Saturday, May 17, 2014

Summers on Piketty: take a chunk of salt

So, Larry Summers has weighed in on Thomas Piketty's Landmark work Capital in the Twenty First Century.    Predictably, Summers disagrees with Piketty's prescriptive ideas for the future, but clearly accepts and does not challenge his scholarship. Summers is a deacon of the neo-liberal deregulated "free" market model. I put "free" in quotation marks, because we have to remember NAFTA (reminder: millions of campesinos forced out of their own market by US government-subsidized corn) and also the structure that was put in place to allow untenable leverage in the finance sector with taxpayers underwriting all of the risk.

Ironically, it is Summers' policies (along with Robert Rubin), which brought the end of Glass-Steagall and the reckless deregulation that put in place the structure which may have accelerated the financial collapse of 2008.  These were policies directly informed by Summer's underlying beliefs about economics and policy.  Dissenting economists were dismissed.  His hubris comes out here with complete pomp, assumed efficacy and the reassertion of his prescribed and elitist, top-down "management" of the economy.  He actually refers to his fellow Americans as "a surly middle class."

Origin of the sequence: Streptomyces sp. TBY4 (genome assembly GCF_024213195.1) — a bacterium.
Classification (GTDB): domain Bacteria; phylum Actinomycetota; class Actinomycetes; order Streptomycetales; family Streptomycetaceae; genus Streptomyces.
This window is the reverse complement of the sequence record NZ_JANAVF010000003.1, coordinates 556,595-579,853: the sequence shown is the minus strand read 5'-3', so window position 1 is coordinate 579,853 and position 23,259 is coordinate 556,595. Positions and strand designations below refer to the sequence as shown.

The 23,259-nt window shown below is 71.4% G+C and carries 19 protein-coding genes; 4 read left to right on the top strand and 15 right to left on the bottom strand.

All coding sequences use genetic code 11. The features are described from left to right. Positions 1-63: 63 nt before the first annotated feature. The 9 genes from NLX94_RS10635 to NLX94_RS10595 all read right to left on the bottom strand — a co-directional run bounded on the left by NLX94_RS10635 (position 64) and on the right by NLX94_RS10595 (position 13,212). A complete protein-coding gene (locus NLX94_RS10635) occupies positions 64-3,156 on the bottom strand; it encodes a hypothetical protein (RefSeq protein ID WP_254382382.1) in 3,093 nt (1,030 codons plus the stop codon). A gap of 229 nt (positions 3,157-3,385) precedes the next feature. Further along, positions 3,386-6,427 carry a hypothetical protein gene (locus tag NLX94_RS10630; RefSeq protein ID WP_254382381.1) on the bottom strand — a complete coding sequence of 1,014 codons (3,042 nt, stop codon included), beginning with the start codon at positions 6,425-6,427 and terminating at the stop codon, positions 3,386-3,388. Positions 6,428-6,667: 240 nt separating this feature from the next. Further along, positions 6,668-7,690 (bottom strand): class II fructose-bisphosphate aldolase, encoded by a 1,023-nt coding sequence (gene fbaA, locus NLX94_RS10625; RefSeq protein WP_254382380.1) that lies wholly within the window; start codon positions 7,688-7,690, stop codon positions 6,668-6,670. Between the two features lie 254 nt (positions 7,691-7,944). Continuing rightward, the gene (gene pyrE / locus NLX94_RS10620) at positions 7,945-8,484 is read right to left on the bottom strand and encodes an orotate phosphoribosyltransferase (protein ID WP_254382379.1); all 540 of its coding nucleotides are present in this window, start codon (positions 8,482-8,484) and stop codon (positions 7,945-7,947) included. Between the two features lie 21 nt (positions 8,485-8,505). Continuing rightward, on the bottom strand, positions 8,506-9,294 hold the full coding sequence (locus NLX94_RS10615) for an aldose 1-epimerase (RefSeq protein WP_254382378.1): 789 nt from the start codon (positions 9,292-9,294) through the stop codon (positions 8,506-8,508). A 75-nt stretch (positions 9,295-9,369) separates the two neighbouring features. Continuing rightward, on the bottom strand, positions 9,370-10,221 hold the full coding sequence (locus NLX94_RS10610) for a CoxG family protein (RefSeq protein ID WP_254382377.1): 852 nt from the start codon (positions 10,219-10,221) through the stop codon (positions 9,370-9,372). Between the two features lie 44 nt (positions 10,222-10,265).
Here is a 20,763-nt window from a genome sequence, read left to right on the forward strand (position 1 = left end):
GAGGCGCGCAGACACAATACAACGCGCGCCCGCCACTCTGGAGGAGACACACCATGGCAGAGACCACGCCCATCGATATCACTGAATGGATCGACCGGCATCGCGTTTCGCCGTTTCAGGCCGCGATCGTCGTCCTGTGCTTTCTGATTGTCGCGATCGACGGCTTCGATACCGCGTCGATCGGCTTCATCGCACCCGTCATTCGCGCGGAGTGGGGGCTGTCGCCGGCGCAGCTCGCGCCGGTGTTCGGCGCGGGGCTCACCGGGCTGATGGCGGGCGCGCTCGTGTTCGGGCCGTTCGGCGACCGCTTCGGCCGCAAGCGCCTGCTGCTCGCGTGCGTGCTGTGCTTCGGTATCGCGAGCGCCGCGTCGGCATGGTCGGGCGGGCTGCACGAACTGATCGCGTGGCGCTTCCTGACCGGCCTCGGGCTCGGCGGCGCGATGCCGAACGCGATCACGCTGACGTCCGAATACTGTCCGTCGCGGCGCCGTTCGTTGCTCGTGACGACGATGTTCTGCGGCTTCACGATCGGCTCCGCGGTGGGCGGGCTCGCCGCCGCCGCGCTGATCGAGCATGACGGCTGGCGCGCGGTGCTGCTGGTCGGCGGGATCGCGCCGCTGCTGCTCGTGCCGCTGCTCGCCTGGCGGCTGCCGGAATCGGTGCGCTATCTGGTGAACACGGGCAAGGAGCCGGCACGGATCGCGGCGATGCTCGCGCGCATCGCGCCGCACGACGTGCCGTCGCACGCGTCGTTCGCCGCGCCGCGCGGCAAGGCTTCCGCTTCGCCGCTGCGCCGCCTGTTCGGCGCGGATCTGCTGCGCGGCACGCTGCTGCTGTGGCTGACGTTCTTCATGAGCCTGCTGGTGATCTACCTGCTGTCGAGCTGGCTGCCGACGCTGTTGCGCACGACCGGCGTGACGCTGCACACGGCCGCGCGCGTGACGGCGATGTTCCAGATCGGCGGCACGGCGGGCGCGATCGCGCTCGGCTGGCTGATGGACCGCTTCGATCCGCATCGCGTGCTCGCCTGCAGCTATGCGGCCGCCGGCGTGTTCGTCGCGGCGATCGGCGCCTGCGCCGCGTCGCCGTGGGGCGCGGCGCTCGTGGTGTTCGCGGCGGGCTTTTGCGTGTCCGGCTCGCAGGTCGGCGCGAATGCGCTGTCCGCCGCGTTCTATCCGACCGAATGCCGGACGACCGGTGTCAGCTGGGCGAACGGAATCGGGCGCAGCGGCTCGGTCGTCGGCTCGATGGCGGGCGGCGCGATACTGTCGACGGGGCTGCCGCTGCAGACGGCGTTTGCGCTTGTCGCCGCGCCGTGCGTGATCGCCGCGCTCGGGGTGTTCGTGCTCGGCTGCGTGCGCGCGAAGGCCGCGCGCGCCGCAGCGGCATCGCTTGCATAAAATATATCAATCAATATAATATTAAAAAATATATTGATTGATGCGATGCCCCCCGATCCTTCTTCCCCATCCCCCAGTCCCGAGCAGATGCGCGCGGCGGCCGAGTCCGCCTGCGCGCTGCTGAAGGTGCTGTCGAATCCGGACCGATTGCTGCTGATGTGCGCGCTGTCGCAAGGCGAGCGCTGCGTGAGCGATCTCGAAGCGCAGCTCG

Summers seems to be locked into the idea of what he considers "feasible" steps, prima facie excluding the notion of any radical changes being made to a system that is patently broken.  When reading criticism from someone who has been so wrong in the past with his own "feasible" policies - the same policies that created so much economic and social destruction - we should take a big chunk of salt.

The Atlantic Article by Summers is here.

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